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delirious

Pronunciation: /dɪˈlɪriəs/

Translation of delirious in Spanish:

adjective/adjetivo

  • 1.1 [Medicine/Medicina] delirante to be delirious delirar, desvariar* the fever made her delirious la fiebre la hizo delirar or desvariar
    Example sentences
    • If left untreated, the patient may be highly agitated, develop insomnia, become delirious or go into a coma.
    • Vivid hallucinations and delirious illusions may also occur.
    • His vision was dimming as the rock squeezed harder, his mind was almost delirious with the pain.
    1.2 (wildly excited, happy) [colloquial/familiar] loco de alegría [colloquial/familiar] to become delirious with joy enloquecer* de alegría
    Example sentences
    • She had been delirious with excitement about the whole thing, from the moment they had been invited along.
    • It requires delirious, wild optimism to believe madness on every continent will keep us safe indefinitely.
    • While the penalty prompted singing and cheering from the crowd, the drop kick produced thunderous applause and brought a delirious crowd to their feet.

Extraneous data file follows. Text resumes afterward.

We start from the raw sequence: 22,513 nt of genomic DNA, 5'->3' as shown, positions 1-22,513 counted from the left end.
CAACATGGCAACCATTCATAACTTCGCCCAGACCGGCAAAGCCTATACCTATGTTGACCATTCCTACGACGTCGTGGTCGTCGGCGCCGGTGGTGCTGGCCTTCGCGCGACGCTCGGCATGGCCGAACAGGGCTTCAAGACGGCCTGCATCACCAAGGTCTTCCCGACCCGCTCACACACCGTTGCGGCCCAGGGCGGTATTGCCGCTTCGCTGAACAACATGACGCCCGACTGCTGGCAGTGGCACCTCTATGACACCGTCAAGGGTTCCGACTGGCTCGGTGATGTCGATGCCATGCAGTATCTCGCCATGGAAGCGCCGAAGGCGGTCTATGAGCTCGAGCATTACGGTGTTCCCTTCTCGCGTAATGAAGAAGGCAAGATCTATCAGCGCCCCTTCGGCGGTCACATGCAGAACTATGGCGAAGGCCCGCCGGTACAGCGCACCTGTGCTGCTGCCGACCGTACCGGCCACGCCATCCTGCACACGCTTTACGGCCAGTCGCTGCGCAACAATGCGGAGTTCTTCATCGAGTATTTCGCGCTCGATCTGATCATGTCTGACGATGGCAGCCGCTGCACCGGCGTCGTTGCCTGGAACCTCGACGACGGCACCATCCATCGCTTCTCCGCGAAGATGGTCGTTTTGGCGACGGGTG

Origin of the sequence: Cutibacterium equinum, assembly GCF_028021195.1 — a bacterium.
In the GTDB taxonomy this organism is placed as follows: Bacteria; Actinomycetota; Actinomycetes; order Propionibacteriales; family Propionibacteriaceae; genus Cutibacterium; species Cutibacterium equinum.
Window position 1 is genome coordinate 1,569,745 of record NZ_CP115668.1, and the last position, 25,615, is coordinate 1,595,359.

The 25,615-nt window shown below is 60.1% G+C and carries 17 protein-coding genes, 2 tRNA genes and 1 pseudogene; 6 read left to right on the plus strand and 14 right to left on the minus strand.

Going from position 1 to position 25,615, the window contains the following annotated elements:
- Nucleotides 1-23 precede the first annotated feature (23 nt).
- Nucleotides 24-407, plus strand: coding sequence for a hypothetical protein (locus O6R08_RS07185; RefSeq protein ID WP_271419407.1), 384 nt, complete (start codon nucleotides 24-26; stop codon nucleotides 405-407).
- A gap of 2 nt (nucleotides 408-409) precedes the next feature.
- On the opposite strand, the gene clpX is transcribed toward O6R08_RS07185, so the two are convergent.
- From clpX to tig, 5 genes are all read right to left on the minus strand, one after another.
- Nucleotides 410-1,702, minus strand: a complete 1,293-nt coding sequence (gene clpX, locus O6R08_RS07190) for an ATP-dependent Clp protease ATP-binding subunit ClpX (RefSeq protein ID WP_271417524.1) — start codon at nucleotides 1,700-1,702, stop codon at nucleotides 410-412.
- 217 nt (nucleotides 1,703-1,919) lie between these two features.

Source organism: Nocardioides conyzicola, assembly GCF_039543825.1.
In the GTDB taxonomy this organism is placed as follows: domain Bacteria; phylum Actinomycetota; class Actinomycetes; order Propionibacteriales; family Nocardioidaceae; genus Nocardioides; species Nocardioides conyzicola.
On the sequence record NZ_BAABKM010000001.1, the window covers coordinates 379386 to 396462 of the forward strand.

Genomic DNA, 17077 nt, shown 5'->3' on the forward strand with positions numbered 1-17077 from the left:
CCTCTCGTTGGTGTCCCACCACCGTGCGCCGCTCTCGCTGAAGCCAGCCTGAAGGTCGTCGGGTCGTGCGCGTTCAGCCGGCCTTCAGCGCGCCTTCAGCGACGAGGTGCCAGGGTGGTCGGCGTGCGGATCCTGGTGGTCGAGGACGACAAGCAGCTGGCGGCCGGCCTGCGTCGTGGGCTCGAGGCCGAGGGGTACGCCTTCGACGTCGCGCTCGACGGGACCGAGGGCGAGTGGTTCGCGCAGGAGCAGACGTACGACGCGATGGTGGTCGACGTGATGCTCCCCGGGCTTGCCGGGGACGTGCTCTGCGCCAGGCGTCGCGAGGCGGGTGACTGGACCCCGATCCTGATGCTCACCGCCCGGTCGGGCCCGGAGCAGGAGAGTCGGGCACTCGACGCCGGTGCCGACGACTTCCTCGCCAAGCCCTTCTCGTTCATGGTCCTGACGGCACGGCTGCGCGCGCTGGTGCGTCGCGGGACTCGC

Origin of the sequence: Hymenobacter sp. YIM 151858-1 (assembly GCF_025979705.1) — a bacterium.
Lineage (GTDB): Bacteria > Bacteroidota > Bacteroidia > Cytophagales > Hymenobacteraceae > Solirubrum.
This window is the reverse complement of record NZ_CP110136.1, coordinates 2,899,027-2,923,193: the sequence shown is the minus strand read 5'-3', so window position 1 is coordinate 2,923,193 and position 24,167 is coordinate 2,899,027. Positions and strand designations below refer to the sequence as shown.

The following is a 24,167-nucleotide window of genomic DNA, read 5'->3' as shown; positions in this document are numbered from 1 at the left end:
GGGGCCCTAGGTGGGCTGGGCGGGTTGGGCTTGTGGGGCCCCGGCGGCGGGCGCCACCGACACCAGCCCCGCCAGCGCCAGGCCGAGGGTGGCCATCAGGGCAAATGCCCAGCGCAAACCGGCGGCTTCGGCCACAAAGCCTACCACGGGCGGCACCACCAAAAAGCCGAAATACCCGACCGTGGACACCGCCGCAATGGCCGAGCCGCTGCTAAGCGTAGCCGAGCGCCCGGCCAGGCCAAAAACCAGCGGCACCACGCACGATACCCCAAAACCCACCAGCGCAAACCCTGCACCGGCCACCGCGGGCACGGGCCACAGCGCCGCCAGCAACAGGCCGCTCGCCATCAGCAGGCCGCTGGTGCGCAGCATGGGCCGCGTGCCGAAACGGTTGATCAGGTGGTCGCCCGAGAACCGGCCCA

Definition of delirious in:

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Cultural fact of the day

Spain's literary renaissance, known as the Golden Age (Siglo de Oro/i>), roughly covers the sixteenth and seventeenth centuries. It includes the Italian-influenced poetry of figures such as Garcilaso de la Vega; the religious verse of Fray Luis de León, Santa Teresa de Ávila and San Juan de la Cruz; picaresque novels such as the anonymous Lazarillo de Tormes and Quevedo's Buscón; Miguel de Cervantes' immortal Don Quijote; the theater of Lope de Vega, and the ornate poetry of Luis de Góngora.